Back to search

ADB, UNEP Report Examines Challenges in SDG Implementation on SDGs 12, 14 and 15

The Asian Development Bank (ADB) and the UN Environment Programme (UNEP) released a report that shares insights from a regional stocktake on SDG implementation in the region. The report also aims to present a compendium of tools to help developing countries implement the environmental dimensions of the SDGs.

The report titled, Strengthening the Environmental Dimensions of the SDGs in Asia and the Pacific: Tools Compendium,’ is the result of an effort by the ADB to understand the reasons behind limited progress on SDGs 12 (responsible consumption and production), 14 (life below water) and 15 (life on land) in the region, all closely linked with SDG 13 (climate action). Through a stocktaking exercise, the ADB found that many countries in the region have made commitments to the environment and have been successful in raising awareness on the SDGs, but focus on sector-based approaches that ignore the interlinkages among the Goals and do not result in meaningful action.

As an illustration, the report finds that reducing marine pollution (SDG target 14.1) is only a priority in three of nine countries surveyed but conserving coastal and marine areas (SDG target 14.5) is a priority for six countries. The report observes that these two targets are closely related, suggesting “a failure to understand the links between targets within the SDGs.” Similarly, five out of 14 surveyed countries identified promoting access to genetic resources and fair sharing of benefits (SDG target 15.6) as a priority while nine out of 14 countries prioritized protecting biodiversity and natural habitats (SDG target 15.5). The report observes that benefit sharing is an opportunity for countries to ensure their population is not disadvantaged by biodiversity management activities, but countries do not appear to have recognized this linkage. (IISD)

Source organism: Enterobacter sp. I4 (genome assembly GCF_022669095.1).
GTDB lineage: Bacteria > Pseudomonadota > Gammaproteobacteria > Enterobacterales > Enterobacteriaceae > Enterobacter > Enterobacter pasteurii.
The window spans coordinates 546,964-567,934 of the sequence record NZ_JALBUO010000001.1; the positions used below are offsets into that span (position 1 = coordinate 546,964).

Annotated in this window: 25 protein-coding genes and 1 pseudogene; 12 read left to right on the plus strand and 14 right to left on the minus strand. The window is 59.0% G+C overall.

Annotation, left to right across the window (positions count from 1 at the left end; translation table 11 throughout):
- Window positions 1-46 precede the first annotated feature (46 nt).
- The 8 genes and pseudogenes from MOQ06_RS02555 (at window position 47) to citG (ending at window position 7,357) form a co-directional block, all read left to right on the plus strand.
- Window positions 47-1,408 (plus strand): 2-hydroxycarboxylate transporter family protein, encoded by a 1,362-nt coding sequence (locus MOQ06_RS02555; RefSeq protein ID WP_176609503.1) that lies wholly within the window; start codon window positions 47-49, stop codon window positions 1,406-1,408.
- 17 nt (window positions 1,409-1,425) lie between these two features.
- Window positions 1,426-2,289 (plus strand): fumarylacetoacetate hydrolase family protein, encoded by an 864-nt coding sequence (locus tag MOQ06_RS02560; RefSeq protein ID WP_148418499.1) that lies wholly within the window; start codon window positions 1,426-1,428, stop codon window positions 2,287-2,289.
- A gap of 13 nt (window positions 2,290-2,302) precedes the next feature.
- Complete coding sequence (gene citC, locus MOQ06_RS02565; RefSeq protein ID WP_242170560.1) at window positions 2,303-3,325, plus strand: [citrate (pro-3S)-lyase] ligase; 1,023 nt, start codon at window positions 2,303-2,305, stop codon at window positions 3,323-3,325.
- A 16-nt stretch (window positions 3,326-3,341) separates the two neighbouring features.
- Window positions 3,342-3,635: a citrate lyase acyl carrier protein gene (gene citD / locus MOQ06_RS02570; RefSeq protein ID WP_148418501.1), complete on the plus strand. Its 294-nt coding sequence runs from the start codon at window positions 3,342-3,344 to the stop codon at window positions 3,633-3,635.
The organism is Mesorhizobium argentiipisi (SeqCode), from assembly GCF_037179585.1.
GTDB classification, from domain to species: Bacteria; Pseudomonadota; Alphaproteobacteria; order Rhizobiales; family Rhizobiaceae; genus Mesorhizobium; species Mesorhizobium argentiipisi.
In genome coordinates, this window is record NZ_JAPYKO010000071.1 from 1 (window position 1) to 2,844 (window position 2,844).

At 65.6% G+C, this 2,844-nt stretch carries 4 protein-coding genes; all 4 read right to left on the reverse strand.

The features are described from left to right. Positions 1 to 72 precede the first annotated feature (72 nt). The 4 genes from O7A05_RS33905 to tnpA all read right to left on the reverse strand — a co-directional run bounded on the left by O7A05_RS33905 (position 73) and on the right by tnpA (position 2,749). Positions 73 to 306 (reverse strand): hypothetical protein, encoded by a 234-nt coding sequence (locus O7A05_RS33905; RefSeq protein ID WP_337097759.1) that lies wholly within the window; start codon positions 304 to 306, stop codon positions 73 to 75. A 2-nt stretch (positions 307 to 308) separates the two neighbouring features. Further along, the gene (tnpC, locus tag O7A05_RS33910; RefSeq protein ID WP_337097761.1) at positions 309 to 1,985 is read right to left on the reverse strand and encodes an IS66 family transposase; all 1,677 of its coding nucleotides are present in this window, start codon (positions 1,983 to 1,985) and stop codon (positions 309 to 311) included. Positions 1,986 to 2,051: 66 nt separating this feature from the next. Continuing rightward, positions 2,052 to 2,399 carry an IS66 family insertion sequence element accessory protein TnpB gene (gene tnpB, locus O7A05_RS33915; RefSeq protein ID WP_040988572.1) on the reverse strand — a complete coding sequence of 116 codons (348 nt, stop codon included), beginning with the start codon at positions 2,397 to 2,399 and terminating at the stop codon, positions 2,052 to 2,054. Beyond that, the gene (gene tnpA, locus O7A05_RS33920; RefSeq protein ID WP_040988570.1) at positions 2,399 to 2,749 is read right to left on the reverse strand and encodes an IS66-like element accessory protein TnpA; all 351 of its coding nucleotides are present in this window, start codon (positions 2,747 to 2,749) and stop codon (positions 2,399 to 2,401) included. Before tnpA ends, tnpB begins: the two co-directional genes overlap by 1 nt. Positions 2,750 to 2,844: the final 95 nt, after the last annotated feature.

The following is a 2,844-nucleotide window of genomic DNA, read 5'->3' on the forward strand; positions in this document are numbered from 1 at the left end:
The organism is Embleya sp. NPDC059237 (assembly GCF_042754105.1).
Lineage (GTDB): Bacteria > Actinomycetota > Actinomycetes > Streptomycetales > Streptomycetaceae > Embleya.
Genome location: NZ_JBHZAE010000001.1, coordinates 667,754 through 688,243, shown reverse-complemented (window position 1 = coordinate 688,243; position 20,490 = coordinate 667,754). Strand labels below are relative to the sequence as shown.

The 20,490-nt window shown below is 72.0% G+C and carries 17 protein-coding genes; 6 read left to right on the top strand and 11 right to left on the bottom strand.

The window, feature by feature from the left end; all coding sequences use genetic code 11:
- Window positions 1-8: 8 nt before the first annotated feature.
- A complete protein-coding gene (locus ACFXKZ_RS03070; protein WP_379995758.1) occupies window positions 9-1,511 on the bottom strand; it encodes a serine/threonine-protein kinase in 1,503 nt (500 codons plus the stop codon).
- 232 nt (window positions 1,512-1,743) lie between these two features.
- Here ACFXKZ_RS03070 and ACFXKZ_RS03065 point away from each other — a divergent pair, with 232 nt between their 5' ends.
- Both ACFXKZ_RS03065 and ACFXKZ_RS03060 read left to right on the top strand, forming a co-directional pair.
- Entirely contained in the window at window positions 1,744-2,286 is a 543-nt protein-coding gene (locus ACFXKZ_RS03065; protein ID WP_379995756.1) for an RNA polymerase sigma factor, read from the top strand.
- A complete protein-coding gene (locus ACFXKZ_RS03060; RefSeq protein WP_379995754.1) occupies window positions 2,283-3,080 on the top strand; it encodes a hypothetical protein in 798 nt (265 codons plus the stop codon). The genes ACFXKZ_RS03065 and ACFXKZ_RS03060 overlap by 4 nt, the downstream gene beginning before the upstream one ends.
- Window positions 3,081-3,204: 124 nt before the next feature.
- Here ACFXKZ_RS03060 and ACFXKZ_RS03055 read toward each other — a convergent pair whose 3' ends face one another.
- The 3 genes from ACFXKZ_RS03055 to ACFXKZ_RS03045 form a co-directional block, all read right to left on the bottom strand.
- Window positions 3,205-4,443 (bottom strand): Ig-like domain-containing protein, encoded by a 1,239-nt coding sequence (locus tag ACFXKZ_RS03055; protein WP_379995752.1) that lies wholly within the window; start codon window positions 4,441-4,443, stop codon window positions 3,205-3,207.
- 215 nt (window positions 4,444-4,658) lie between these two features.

The report identifies a number of tools to support policymakers in understanding the interlinkages among the SDGs and improve integration of environmental dimensions of the SDGs into national policy, plans and programmes. For SDG 14, the report identifies marine spatial planning, state of the coast reporting and integrated information management systems for coastal and marine environments as key tools. For SDG 15, the report suggests integrated ecosystem management, natural capital accounting for water and wetlands and restoration opportunities assessment methodology. For SDGs 14 and 15, the report highlights the role of Biodiversity Strategies and Action Plans, ecosystem-based adaptation (EbA), ecosystem services review and geographic information systems (GIS), among others. Government institutions in both Mongolia and Sri Lanka are using “systems thinking,” simulation and modeling tools and network analysis to support their SDG implementation. The report concludes there is “no need to invent new concepts”; existing decision-making tools, approaches and methods can be scaled up to promote more coordinated and integrated approaches and a whole-of-government response to the environmental dimensions of the SDGs.